Sall has also initiated an audit of the sector. Senegal received a grant from the World Bank of $475,550 to finance a diagnostic study of the legal and fiscal framework of the mining sector and the ministry of mining. An outcome of this review will be a new mining code. The government is hoping to have a draft legislation proposed by the start of 2014, aimed at ensuring a fair share of mining benefits.
Sall has also spoken publicly about the administration’s plans to develop more contracting within the mining sector to create more opportunities for local businesses. To encourage the growth of small enterprises in Senegal, and their potential role as service providers to the mining industry, the government is establishing the National Economic Development Bank. The bank will start operations in January 2014 and will focus on offering financing to small and medium enterprises (SMEs). It is difficult for SMEs to receive credit in the current climate and companies who do succeed are often faced with high interest rates. In partnership with the National Guarantee Fund for Priority Investments (FONGIP), the National Economic Development Bank will make guarantees more accessible to these businesses. The Ministry of Mines is hopeful such measures will help create more local companies that can service the mining sector and further incentivize the industry’s growth.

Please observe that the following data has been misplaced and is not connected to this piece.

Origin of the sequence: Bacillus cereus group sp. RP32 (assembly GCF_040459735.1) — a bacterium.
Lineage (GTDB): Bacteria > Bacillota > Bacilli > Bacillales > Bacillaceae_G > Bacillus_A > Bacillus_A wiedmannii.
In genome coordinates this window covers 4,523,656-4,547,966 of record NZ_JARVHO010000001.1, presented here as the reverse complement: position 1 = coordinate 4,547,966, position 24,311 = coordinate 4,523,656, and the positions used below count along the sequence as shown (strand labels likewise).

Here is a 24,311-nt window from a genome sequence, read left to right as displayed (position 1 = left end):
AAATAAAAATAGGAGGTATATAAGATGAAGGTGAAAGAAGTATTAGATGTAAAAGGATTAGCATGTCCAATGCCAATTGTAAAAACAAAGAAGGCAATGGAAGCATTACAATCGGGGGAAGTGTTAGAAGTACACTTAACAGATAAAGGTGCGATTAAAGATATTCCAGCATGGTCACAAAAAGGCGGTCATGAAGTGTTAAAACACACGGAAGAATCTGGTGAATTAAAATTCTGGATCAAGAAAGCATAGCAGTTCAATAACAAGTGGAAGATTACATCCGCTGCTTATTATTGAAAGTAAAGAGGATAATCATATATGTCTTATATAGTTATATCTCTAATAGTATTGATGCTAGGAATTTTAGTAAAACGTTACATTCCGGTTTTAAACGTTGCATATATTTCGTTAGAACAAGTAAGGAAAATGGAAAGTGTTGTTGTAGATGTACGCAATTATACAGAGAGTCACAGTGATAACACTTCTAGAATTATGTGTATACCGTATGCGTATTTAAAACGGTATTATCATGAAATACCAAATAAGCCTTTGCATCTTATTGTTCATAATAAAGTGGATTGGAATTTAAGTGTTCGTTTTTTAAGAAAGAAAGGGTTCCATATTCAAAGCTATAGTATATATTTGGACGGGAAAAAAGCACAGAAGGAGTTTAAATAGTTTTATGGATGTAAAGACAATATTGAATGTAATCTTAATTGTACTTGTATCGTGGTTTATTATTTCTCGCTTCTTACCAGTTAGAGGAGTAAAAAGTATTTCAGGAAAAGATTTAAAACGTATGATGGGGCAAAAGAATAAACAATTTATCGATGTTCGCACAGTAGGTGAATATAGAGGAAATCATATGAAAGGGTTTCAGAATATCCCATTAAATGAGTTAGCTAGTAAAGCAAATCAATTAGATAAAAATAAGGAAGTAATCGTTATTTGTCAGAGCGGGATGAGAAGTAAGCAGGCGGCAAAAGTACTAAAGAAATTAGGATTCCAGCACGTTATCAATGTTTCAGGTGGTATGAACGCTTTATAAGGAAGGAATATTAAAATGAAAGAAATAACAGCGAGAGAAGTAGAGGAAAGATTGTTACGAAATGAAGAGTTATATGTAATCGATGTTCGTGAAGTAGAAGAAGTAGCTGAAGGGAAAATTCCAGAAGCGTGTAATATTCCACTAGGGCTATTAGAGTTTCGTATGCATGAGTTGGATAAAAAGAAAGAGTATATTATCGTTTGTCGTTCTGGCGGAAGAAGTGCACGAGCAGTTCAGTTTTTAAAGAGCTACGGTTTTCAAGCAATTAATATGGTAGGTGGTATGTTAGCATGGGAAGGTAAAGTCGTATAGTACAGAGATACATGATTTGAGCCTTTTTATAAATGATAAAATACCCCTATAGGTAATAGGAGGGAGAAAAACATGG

Another recent initiative to enhance the country’s attractiveness as a mining investment destination was carried out on an international level with Senegal’s bid for entry into EITI, the Extractive Industries Transparency Initiative. Senegal submitted its application in August and was accepted as a candidate in October. As a member of EITI, Senegal will publish all mining contracts, as well as all revenue received as a result of these contracts.
While Senegal has political stability and attractive government policies on its side, its geological potential thus far does not compare to that of neighboring Mali or Guinea. Its territory remains underexplored; therefore more research needs to be done to fully examine what the country has to offer mining investors. It is clear that for the meantime, the best carrot Senegal has to offer is its investment framework. After 18 months in office, Sall should be prepared to lead his administration in the direction of viable and sustainable reforms.
This article was written as part of the research conducted on African mining jurisdictions by Global Business Reports (GBR) as part of our partnership with African Mining Indaba LLC. The aim of this partnership is the production of the single most comprehensive intelligence report on the continent’s mineral sector. The Official Mining in Africa Country Investment Guide, will be launched next February 2014, as the only official publication providing country-specific information at Africa’s top mining event, the 2014 Investing in Africa Mining Indaba™ held in Cape Town, South Africa.